IW: You've been lauded for your transparency, collaboration and open communication at Ford. How have you tried to engender these qualities at Ford? Your weekly business-plan review comes to mind.
AW: I think the weekly business plan review is a terrific example of the point that you made.
If you can imagine this situation: We're in a room in Dearborn, Mich. We're on the Internet -- networked to all the Ford operations around the world, from Australia to India to China to Europe, to South America and North America.
And all of the business leaders for each of the areas around the world are all there -- all of the skill teams, like engineering and product development and manufacturing and communications.
And in two and a half hours, we go through every element of our income statement and our balance sheet.
We look at all of the vehicles that are being designed and produced. We look at all the production around the world -- all the quality, the productivity.
And in every chart that we look at, we're looking at what the plan is to continuously improve. But also we're looking at what the status is. So we're always looking for areas that need special attention, where we can pull together as a team.
I'll give you an example. We had a launch of a vehicle and we had an issue with the tailgate actuator. And so the chart comes up red -- we color-code all the charts so that everybody can easily see what the status is -- and of course with that issue and our commitment to deliver only the finest quality, we had stopped production, to find a solution to the issue.
Within 10 or 12 seconds, everybody around the table -- networked around the world -- saw what the issue was, took a note, had a suggestion how to figure out what the solution was, how to get resources in place and get production started again.
And you can imagine that's just one little actuator on one vehicle. In two and a half hours, we go through the entire operation worldwide, and everybody then can help manage getting the operation back on the plan, because everybody knows what the situation is and everybody is there to help find a solution in a timely manner.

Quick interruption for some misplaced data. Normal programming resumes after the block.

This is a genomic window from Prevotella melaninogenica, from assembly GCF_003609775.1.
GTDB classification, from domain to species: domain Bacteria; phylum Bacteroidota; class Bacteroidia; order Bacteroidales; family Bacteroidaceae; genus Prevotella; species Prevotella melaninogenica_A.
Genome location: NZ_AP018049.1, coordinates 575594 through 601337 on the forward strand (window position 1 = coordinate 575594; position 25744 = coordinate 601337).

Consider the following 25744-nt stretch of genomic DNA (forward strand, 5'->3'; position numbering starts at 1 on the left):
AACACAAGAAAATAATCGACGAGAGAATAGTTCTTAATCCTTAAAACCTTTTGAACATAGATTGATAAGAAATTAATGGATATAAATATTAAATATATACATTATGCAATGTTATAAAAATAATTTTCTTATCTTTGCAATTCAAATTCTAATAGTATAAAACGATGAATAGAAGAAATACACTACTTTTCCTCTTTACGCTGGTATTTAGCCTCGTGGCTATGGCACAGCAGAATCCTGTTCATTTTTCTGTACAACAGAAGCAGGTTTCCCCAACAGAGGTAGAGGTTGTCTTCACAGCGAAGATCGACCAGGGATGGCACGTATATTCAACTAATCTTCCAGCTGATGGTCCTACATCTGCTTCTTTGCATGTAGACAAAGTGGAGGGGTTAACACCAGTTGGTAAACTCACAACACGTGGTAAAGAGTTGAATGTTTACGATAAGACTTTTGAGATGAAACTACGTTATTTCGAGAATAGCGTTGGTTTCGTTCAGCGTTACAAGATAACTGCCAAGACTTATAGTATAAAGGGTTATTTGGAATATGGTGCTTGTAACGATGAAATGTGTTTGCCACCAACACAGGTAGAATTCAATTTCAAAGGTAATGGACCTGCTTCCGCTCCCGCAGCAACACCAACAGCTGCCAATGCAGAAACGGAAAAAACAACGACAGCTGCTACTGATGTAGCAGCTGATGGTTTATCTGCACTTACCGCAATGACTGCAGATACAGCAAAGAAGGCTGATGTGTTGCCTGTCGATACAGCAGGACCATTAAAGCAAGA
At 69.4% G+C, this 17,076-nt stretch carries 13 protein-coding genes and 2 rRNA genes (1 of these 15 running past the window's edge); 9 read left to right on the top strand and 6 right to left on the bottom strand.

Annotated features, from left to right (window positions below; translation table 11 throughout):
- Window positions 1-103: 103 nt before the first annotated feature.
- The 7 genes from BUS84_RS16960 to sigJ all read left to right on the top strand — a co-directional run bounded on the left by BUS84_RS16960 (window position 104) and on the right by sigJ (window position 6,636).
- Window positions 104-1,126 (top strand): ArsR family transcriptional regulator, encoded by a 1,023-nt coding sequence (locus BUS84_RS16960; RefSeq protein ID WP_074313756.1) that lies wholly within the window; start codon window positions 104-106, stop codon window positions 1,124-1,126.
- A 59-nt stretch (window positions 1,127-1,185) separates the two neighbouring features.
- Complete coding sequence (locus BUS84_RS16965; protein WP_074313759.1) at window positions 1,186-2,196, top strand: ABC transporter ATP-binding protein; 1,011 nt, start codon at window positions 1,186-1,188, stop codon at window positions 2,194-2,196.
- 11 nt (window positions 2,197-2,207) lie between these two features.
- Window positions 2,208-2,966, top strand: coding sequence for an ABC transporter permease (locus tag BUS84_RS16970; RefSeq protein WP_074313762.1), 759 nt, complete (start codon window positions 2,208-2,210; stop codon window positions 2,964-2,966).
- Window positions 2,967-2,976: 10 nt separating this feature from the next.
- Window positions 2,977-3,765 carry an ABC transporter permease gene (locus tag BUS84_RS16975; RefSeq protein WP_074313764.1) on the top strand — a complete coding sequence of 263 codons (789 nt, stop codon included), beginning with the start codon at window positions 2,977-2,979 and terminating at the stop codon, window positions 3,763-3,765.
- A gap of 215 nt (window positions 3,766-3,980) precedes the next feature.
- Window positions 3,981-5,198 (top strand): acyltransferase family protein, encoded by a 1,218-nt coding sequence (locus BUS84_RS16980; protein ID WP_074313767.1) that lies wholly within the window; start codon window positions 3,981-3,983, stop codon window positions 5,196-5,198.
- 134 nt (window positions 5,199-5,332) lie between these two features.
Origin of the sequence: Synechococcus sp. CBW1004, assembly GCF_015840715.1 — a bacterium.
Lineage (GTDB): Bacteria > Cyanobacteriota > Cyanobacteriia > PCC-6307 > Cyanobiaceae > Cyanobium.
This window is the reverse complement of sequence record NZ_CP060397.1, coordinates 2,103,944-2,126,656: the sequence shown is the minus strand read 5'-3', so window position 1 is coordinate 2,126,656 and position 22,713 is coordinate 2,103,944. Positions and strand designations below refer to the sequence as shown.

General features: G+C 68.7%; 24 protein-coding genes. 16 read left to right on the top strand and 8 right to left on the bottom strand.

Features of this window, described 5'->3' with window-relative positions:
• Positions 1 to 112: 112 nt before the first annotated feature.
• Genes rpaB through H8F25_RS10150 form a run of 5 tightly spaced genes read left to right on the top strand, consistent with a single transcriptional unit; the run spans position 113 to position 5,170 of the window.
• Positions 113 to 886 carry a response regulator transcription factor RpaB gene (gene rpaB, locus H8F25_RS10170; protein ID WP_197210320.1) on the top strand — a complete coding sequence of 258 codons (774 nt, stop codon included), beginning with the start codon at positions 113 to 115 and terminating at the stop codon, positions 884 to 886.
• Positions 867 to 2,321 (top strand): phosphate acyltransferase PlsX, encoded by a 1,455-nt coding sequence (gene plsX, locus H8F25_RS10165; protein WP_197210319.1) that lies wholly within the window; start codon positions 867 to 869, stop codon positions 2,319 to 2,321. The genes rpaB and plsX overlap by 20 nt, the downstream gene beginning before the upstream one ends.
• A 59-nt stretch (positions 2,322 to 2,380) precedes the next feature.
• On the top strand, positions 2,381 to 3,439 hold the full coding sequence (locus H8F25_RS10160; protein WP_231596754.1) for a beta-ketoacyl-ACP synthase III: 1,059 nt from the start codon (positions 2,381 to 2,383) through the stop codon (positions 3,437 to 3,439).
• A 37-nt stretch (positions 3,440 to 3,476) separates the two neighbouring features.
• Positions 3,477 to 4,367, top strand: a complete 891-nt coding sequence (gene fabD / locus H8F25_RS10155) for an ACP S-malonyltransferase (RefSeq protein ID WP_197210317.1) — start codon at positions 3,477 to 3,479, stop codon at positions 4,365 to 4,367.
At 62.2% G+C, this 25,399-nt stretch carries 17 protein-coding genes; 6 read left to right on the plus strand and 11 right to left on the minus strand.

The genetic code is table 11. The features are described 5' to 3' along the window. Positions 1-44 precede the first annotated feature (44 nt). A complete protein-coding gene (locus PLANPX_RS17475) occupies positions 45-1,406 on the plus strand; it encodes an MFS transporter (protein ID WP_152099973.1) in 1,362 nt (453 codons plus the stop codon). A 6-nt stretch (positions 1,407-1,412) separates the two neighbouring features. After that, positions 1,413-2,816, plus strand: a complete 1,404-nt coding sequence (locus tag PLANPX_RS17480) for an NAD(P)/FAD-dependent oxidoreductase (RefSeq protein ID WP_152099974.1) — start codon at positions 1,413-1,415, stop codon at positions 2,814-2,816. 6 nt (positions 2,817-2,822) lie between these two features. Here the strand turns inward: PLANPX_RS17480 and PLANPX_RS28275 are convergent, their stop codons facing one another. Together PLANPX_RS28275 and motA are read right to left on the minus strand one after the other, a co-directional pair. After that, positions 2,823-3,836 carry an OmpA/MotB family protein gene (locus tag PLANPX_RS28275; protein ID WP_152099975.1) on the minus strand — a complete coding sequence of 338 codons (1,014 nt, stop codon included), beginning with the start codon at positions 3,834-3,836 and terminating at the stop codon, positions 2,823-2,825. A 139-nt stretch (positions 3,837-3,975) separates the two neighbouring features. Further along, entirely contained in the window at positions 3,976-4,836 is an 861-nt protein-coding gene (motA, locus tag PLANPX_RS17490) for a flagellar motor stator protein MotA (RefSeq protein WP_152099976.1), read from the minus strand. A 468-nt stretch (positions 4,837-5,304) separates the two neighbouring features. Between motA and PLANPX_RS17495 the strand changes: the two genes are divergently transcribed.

IW: How big of a role do you see continuous-improvement practices playing in Ford's success today and going forward?
AM: It's at the centerpiece of the entire Ford transformation and the way that we operate the company.
And that means, from a business point of view, continuously improving the business performance every year -- continuously improving the products themselves, the quality, the fuel efficiency, the safety, the features that people want.
And continuously improving ourselves -- all of the employees, our suppliers, our Ford-store owners -- and our capabilities.
So it's this whole thought of moving continuous improvement up to managing the entire business, and year after year every element of the business continuously improving -- and to manage that with facts and data.
It's not only engineering or manufacturing. It's continuous improvement of the business itself -- the products, the production processes and the people -- year after year.
The Road Ahead
IW: What do you still hope to achieve in your time at Ford?
AM: What we're really focused is serving the customers around the world with the best cars and trucks in the world, and producing those vehicles using the least amount of resources and in the least amount of time.
And by serving the customers with the cars that they really want and value, we will be able to continue to grow the Ford business around the world and provide not only great vehicles but also great jobs and great careers and contribute to a better world.
So that's our laser focus for the entire Ford team worldwide.
To read Part 1 of IndustryWeek's two-part conversation with Alan Mulally, click here.